The Explainer: Why Nigerians shouldn’t rejoice over Trump’s Muslim ban

For the past couple of days, all hell has literally been let loose since the signing of an executive order by United States President Donald Trump that restricted entry to Muslims from seven countries for 90 days, revoking valid visas and even those with Green Cards, which makes them permanent residents, as well as indefinitely suspending taking in Syrian refugees.

Since then, there has been a litany of articles in protest and a number of protest marches being planned for today as the ban has caused thousands of people from the countries to be stranded at ports of entry.

Naturally, this has elicited tons of reactions from Nigerians, and hitherto fans of Trump are convinced that he has done the right thing to protect his country. However, it will be erroneous of them to celebrate at his move for the following reasons:

To start with, it looks as though the countries affected by the ban were chosen arbitrarily: Yemen, Sudan, Somalia, Syria, Iraq, Iran and Libya. If the premise for these countries being on the list is that they have produced terrorists, why then is Saudi Arabia which Trump has rightly identified as the birthplace of the Wahhabist fundamentalist ideology that fuels Islamic terrorism and even funds it, Pakistan and Afghanistan who host Al-Qaeda and the Taliban respectively not on the list?

This also means that Nigeria is literally a step away from being on such list, with homegrown terrorist groups like Boko Haram and the fact that a Nigerian citizen, Farouk Umar Abdulmutallab has attempted taking down an American airliner in 2009. These are criteria that could be enough for us to be included on such a list.

While as much as every other peace-loving person we want to see terrorism everywhere defeated, we do not believe it will come from stereotyping everyone of a faith and/or from a country because a few people of the same faith and country are involved in terrorism. As a matter of fact, it risks alienating people when their support should be sought to fight a common evil.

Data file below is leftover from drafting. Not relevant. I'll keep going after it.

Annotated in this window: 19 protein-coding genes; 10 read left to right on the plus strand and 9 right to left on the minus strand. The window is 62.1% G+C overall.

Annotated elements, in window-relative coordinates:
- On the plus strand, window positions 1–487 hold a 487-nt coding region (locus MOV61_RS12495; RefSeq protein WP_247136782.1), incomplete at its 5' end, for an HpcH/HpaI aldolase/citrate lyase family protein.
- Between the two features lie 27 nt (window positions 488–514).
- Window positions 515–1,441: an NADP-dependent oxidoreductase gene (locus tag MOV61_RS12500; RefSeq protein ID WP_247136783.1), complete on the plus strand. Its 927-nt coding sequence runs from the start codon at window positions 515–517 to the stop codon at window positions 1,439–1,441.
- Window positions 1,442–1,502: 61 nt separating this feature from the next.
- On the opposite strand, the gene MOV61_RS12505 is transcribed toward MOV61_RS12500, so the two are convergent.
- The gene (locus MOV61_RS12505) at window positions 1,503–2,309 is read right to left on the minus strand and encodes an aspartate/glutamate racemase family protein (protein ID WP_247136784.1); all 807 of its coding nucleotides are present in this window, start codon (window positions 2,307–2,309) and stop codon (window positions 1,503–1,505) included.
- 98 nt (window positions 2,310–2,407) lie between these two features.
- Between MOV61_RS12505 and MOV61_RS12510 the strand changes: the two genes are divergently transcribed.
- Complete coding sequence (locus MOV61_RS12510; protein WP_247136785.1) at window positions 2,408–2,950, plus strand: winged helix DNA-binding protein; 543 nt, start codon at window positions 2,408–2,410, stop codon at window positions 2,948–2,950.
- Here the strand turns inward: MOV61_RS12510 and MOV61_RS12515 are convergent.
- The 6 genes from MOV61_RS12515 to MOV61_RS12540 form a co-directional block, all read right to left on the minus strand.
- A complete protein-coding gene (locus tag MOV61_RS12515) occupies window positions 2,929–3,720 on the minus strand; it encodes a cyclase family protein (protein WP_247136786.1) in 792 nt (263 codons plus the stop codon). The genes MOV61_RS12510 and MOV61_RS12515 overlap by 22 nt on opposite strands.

Not only that, the Executive Order has significantly increased the powers of immigration officers to deny entry to persons they deem dangerous. There are already complaints by Muslims and those with Muslim-sounding names from countries other than the seven on the list, including Nigeria, being held up and interrogated at airports, even to the point of missing their flights. Such powers will affect a lot of Nigerians, many of whom are very likely to be law-abiding and peace-loving persons.

Lastly, there is a risk that this order feeds into the narrative by terrorists of a West that is bent on destroying Islam and might be the motivation for Boko Haram or other like-minded terrorists groups to attack Western targets particularly in Abuja and Lagos. While Boko Haram has been largely confined to the North-East, it is not impossible that their ability to plan and carry out attacks in other parts of Nigeria still exists.

No matter our sentiment about President Trump, we should be worried that his Muslims ban can affect Nigerians negatively and the majority of them will not be terrorists as it is intended to target.

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  1. Thanks you sir, please may the God almighty be with you.

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